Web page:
worry, we're paying for it
with other people's money,
they've got plenty of money,
don't worry, they can pay
the high taxes.
Tell that to the fam-
ily who can't afford decent
housing because the taxes
are too high. Tell that
to the schools who can't
hire teachers for our kids
because, on teacher's pay,
you can't afford the prop-
erty taxes on a house. Tell
that to the single mom
whose rent has now risen
beyond her means because
the landlord's property
taxes have skyrocketed.
Those are some .of the con-
sequences of the commis-
sioner's spending money
like drunken sailors.
But instead of tradirig
a road to nowhere and add-
ing valuable property to the
tax rolls, some of our com-
missioners will figure out
a solution that will cost all
of us more because of the
horse trading they will do
to feather their own nests.
Commissioner Williams
brought the proposal to the
commission; complete with
illustrations of the facili-
ties the county would get
in exchange. He did his
homework. The deal makes
good sense for the reasons
previously mentioned. But,
Chairman Carmen needs


time to figure how he can
benefit from it so he is
against it until he can
wrangle a deal for himself.
We need vision, we
need leadership. All we
get is spending, spending
and more spending. Oh,
by the way, now that the
hubbub about countywide
voting has subsided, have
any of the rest of us notic-
es how far that has gone?
Nowhere, the same place
Butler's Road now goes.
The Bible says, "Where
there is no vision, the peo-
ple will perish." We have
been led down -too many
roads to nowhere. We need
leadership and vision from
our elected leaders. We
need strategic planning.
We need to get spending
under control. All we get is
a road to nowhere.
Mel Magidson Jr.,
Port St. Joe


Dear Editor:
As Chairman of the
Florida Prepaid College
Board, I am often asked
about the Florida Prepaid
College Plan and its
importance to the fami-
lies and children of our Mai
state. Without a doubt, the Soli
Prepaid College Plan is one Pad
of the greatest benefits the .I
State offers Florida families 20C
and the leaders of tomor- 'i
row our children. The
1-1
From the guarantee it The
offers on your investment, and
to the ability to lock in por
today's tuition, local fee and sea
dormitory plan prices with- efit,
out ever paying an increase
in the future, the Prepaid
College Plan's affordable |
payment plans make col-
lege 'financially -accessible L
for EVERYONE.


.11.


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Writing Well When it Counts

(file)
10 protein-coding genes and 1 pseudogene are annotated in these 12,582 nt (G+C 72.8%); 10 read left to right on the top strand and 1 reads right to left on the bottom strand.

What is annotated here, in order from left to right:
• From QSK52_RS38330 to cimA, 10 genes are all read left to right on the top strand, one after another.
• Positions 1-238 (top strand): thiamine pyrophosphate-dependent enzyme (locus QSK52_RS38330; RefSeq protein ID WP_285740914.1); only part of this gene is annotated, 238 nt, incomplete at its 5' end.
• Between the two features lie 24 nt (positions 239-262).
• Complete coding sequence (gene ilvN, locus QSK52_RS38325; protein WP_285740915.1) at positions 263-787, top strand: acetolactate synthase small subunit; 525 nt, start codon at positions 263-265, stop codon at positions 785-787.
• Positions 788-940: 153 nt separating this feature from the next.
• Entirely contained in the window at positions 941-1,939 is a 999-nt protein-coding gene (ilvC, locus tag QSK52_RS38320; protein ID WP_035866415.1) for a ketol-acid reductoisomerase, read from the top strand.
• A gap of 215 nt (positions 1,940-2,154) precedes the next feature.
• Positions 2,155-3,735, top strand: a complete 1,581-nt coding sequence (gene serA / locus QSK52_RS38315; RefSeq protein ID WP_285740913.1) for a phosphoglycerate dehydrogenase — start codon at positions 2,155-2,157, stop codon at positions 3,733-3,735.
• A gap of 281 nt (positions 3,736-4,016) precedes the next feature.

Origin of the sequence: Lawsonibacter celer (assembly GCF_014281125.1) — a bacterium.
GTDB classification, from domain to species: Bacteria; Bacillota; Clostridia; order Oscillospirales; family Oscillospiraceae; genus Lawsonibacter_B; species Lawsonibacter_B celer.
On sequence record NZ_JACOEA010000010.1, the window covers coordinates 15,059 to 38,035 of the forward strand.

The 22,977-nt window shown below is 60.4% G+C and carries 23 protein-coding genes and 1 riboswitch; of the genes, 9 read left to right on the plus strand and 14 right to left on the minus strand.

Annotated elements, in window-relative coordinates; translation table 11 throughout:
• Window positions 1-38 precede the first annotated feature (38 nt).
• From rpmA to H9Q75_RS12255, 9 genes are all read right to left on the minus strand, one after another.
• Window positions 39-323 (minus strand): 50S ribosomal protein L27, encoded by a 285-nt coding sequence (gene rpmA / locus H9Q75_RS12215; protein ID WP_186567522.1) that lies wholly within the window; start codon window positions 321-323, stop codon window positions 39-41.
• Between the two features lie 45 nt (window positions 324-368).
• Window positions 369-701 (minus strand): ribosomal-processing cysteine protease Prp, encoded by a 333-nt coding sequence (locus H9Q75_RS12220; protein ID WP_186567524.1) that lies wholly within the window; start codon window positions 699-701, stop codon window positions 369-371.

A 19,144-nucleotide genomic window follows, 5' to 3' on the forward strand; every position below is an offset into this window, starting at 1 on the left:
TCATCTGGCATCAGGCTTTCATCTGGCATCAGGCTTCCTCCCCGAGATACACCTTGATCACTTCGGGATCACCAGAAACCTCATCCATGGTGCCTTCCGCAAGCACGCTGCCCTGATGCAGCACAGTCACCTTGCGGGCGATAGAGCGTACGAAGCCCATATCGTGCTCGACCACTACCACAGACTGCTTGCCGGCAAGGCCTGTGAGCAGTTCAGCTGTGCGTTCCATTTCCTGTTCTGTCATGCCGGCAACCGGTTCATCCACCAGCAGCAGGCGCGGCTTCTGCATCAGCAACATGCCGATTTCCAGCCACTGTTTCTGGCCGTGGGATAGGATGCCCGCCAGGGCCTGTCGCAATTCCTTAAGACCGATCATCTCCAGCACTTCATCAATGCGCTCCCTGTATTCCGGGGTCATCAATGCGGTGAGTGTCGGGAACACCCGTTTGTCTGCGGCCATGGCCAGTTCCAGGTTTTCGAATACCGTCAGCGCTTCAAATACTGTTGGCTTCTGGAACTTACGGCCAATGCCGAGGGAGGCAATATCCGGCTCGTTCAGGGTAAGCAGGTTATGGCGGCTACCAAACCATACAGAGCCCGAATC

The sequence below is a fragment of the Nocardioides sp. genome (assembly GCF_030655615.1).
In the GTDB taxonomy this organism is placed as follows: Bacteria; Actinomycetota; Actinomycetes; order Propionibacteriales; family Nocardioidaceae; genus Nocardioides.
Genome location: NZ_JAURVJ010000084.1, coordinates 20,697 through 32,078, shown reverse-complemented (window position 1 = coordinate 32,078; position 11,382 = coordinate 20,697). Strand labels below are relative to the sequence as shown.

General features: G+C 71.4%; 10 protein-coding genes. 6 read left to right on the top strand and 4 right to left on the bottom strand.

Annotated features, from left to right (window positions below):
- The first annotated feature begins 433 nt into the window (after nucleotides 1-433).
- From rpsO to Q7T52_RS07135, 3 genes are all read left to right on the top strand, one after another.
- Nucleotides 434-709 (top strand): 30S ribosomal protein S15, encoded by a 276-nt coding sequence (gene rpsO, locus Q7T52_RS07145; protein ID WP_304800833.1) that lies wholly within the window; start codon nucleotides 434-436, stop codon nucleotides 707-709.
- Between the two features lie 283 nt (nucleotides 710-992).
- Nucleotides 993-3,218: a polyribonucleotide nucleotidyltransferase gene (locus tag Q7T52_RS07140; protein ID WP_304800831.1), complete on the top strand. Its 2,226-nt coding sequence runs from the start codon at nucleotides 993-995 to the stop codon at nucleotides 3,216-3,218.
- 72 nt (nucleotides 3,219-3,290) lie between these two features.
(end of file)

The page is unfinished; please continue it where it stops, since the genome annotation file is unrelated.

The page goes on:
r ~


. ." 4



.. ^


Port St. Joe Elementary School fourth-grader Ashlin Morgan
shows off her Florida Writes Boot Camp workbook, which contains
tips and strategies for succeeding on the FCAT writing exam.
Students in grades four, eight and 10 will take the exam on Feb.
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By Despina Williams
Star Staff Writer
Port St. Joe Elementary
School fourth grader Ashlin
Morgan took a moment away
from her Friday morning
reading to explain the finer
points of the FCAT writing
test (or Florida Writes!).
She began her remarks
with the type of imaginative
wordplay that makes FCAT
scorers dizzy with delight.
"When we first started
Florida Writes, it wasn't
exactly a piece of cake,"
quoth Morgan. "It was more
like TNT."
The 10-year-old knows
how to open with a bang.
Since the school year
began, Morgan has soldiered
through Florida Writes
Boot Camp, part of the Port
St. Joe Elementary fourth
grade's strategy to improve
their FCAT writing scores,
which combined with scores
on the FCAT reading and
math exams, will determine
the school's grade under the
state's A+ plan.
Students in grades four,
eight and 10 will take the
writing exam on Feb. 7 and
8, with reading, math and
science tests administered
from late February to early
March.
The science exam will
count towards school grades
next year.
This summer, Morgan's
teacher, Brenda Wood, and
other county educators
attended -a two-day Florida
Writes Boot Camp workshop
in Panama City hosted by
Melissa Forney, the author of
Razzle Dazzle Writing.
The workshop provided
insight into the state's grading
formula and emphasized
strategies for more effective
writing.


Razzle dazzle writing, it
seems, translates into high
FCAT scores.
Port St. Joe Elementary
fourth-grade teachers
were excited to share
this knowledge with their
students.
The students received
their own Boot Camp
workbooks, and learned
words that "sizzle" and
metaphors that "pop."
Woods' class records
sizzling words in their
workbooks and on the
classroom word wall. Instead
of saying, "The FCAT is fun,"
they say, "The FCAT rules."
Morgan, the wordsmith,
likes to throw in the occasional
1960s catchphrase,
something she learned from
the History Channel and
"really dumb cartoons."
One of Morgan's recent
offerings: "It was the most
psychedelic trip that you've
ever seen."
FCAT Writing Basics
Creativity alone does not
translate to high test scores.